This is a promotional article for the National Agricultural Cooperative Federation (NACF).
Over a half century ago, only two years after its founding in 1961, the National Agricultural Cooperative Federation (NACF), also known in Korean as NongHyup, applied for membership to the International Cooperative Alliance (ICA), the global representative of the cooperative movement.
Embroiled in the political tensions of the Cold War, the fledgling organization most likely sought the recognition membership in an international organization would confer.
The ICA accepted this newly-formed cooperative from a poor country rebuilding from the ashes of war. NACF was granted associate rather than full member status, however, as its head at the time had been appointed by the Korean president, in violation of the ICA principle of “autonomy and independence.”
For 10 years, NACF participated in the international cooperative movement as an associate member until 1973, when the ICA General Assembly in Warsaw, Poland, abolished associate
membership, thereby granting NACF full membership.
Since the beginning, NACF has enthusiastically participated in the activities of ICA. In 1981, the still-young organization hosted the Asia regional board meeting, and in 1983, despite not being a board member organization at the time, it hosted the global board meeting in Seoul.
Historically, and particularly with regards to governance, the ICA has been dominated by cooperators from Western Europe and North America. During the 119 years since its founding in 1895, all of its presidents have come from those regions, as have all of its director generals but one.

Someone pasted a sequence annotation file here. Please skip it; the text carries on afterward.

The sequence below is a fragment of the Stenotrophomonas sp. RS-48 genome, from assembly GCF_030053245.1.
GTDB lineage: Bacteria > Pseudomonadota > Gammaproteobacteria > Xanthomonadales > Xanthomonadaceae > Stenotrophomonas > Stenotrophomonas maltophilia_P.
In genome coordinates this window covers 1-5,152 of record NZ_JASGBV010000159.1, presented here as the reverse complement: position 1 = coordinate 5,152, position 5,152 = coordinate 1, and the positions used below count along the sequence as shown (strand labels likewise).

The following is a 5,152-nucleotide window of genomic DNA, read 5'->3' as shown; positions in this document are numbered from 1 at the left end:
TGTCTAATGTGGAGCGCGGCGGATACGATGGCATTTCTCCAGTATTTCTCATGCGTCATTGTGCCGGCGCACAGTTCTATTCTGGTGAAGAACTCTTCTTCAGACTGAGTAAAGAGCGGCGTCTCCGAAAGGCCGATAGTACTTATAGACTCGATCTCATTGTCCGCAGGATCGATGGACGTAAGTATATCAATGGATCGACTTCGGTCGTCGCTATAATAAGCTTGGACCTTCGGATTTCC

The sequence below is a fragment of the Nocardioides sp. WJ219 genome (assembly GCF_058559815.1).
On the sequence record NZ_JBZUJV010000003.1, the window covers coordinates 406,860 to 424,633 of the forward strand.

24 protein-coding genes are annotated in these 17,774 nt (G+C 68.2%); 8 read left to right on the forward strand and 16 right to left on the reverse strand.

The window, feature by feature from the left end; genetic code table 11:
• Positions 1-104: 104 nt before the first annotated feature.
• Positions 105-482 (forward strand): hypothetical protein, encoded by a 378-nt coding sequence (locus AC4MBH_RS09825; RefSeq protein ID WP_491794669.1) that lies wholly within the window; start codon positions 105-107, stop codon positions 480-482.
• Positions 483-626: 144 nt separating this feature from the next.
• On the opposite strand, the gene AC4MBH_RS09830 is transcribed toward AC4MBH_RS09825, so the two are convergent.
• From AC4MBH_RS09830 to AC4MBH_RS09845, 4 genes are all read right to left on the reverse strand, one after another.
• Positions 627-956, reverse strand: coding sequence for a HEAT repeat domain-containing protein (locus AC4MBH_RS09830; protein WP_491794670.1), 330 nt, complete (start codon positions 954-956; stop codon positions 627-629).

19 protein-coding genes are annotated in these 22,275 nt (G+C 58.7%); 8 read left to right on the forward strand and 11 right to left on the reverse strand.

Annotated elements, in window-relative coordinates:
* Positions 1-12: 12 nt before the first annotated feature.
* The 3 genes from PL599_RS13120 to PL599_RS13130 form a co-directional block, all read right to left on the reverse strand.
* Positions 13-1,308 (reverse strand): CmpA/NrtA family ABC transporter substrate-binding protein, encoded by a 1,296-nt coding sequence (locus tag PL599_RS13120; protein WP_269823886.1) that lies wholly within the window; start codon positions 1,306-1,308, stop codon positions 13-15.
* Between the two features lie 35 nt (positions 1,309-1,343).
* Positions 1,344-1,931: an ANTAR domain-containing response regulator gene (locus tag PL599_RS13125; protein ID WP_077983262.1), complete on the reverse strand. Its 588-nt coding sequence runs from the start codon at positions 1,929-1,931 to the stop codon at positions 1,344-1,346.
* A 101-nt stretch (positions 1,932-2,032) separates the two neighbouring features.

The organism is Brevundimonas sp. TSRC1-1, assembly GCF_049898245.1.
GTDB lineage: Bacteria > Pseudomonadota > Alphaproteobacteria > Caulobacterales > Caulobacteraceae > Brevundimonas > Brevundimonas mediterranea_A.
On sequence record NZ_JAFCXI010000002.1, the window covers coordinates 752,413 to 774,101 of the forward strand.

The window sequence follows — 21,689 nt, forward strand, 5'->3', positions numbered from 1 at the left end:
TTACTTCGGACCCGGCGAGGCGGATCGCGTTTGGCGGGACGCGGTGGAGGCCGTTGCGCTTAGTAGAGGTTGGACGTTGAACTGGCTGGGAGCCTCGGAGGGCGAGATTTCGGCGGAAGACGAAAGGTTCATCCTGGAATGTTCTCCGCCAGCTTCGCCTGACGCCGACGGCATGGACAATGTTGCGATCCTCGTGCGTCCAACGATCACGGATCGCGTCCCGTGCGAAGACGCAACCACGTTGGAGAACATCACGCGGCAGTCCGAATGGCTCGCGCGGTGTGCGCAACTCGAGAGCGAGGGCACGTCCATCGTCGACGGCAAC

Last year, for the first time in its history, ICA convened its biennial general assembly on the African continent, in Cape Town, South Africa. The agenda for that meeting included many important items such as the Blueprint for a Cooperative Decade, but of special note was the election for the new global board.
While there was only one very promising candidate for the ICA presidency, Dame Pauline Green from the United Kingdom, the competition for the board was unprecedentedly fierce. Some 31 highly qualified cooperative leaders from 30 countries ran for positions on the 15-member board.
▲ Photo courtesy
Among such a competitive field was Mr. Choi Won-Byung, the chairman of NACF, representing all Korean cooperatives. Mr. Choi ranked third in the election results, before all of the candidates from the cooperative movement’s so-called continent of origin, Europe.
Contextually, this rise of an Asian organization in a world traditionally dominated by European organizations bears some resemblance to the rise of the Korean athlete Son Yeon-Jae in the world of rhythmic gymnastics, traditionally dominated by East European athletes.
Three years ago, a former advisor, an Indian, from the ICA regional office for the Asia-Pacific visited NACF and recalled an earlier visit, back in 1967, when he brought a simple typewriter as a gift for that young organization. In the intervening years
NACF has become one of the top cooperatives in the world and a dedicated supporter of the cooperative movement, now providing agricultural machinery and scholarships to sister organizations in developing countries.
Over half a century has passed since NACF struggled to acquire associate membership in the International Cooperative Alliance. Now the best-known cooperative organization in Korea, NACF is becoming a global cooperative which leads the international cooperative movement.
The National Agricultural Cooperative Federation (NACF or NongHyup) is an apex organization of 1160 agricultural cooperatives and represents 2.4 million Korean farmers. With 28 subsidiaries it operates businesses in agricultural and livestock marketing and supply, banking, and insurance.
ⓒ Jeju Weekly 2009 (http://www.jejuweekly.com)
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